Prequel to Tabitha’s Folly
Damen, most valued footman of the Countess Du’ Brevan, walked precisely three steps behind his employer, cradling her dog in his arms.
She waved impatiently but kept at her slow pace. “Come Damen, I insist upon personally inspecting each of the rooms before our guests arrive.”
Of all the ridiculous notions. “Shall we visit all 365 rooms before tea?”
She lifted her chin. “I hear your sarcasm. It would do you well to mind your tongue.”
“But then you wouldn’t like me half as much.” He paused. When she did not respond, he added, “perhaps if we run? We could see the first one hundred today?”
The old countess sighed and Damen couldn’t help but grin. He cared for her, a sort of familial loyalty he couldn’t shake. There were certainly other houses not as large, or employers not so demanding, but he couldn’t find it in him to leave her. And she paid better than anyone he knew. And of course, there were the other reasons he stayed.
She called over her shoulder, “How’s Wellington? Are you supporting him properly?”
This time he sighed.
“Tut! You sound like an old woman with your sighing.”
“Perhaps we would get further in our inspection if Wellington did not need to accompany?” He could hope.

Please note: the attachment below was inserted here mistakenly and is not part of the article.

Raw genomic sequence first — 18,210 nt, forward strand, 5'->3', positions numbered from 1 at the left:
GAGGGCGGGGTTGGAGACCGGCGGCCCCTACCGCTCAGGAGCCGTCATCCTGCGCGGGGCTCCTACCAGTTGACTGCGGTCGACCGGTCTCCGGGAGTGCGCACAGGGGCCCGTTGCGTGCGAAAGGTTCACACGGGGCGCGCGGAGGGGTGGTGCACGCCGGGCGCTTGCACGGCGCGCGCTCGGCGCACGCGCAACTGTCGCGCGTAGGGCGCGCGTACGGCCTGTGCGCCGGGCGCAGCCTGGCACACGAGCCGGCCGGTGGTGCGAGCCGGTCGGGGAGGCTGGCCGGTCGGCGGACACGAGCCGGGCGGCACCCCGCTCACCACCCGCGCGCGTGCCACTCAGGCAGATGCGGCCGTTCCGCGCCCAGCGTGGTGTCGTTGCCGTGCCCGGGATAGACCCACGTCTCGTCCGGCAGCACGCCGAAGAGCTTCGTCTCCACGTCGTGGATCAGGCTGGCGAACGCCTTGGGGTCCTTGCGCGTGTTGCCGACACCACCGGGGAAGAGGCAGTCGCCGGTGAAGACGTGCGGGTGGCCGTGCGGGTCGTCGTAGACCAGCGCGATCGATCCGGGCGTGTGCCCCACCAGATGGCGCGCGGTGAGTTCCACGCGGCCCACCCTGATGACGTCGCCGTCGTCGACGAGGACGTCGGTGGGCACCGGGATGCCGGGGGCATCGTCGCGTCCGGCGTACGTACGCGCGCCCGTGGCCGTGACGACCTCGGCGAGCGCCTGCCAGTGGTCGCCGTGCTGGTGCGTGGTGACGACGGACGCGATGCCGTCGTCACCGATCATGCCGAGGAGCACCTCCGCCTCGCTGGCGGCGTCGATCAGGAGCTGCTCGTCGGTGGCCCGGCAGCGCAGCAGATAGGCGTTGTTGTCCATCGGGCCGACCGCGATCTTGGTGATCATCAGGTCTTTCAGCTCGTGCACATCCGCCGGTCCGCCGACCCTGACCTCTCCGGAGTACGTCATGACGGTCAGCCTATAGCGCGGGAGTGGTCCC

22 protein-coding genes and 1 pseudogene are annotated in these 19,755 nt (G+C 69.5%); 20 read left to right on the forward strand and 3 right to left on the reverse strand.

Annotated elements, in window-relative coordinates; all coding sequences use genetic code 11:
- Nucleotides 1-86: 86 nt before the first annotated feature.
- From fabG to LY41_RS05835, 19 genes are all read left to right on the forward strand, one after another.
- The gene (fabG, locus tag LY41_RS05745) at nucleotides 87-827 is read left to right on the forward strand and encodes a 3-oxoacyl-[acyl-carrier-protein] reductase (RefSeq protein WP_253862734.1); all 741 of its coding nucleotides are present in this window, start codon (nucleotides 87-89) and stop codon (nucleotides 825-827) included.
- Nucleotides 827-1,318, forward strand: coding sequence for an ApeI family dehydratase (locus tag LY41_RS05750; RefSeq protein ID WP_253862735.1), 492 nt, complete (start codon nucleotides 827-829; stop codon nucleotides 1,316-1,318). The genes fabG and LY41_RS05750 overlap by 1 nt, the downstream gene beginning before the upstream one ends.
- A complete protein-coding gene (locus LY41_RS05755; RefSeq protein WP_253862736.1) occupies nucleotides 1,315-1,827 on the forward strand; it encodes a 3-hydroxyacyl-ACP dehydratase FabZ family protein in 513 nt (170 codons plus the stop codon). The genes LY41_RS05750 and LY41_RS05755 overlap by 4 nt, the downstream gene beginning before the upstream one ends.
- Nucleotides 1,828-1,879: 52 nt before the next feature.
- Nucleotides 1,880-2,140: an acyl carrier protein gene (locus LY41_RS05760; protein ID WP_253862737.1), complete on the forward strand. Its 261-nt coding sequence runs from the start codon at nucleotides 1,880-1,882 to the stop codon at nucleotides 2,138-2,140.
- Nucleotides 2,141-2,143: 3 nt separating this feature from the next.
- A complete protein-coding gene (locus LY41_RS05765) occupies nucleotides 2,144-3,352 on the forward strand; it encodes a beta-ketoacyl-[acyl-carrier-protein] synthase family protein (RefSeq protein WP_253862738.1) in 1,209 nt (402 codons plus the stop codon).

The pug dog draped across his arms, drool wetting his forearm sleeve. He would have to change his jacket as soon as he returned from their walk. A low growl rumbled in Wellington’s chest.
The Countess ran a gloved hand along the arm of one of the statues.“He is lovely, is he not?” The man in question stood tall, remembered in white marble.
He shook his head. They often came here, on their walks, to admire the men who had been immortalized in varying degrees of undress. She had a fine eye for a good sculpture, the dimension, the expression, she talked much of motion and capturing a sense of restlessness. But he just saw a room full of shirtless men, or worse.
They continued through the hall to the armory door. Here was a room he could appreciate, but as if she were trying to torture him she merely waved her hand as they walked by. “No one will want to go in there.”
He would not argue. The more rooms they skipped the better.
This houseparty–another one of the countess’s eccentric efforts at meddling.
She invited select members of the ton, and she prided herself in the vast number of couples who had become affianced in her home. In the past, he had weathered through it, had endured the many incessant, simpering demands of the titled and wealthy and received little in return.
But not this year. This year, he too would benefit.
To hear to the rest of the story, go to Regency House Party
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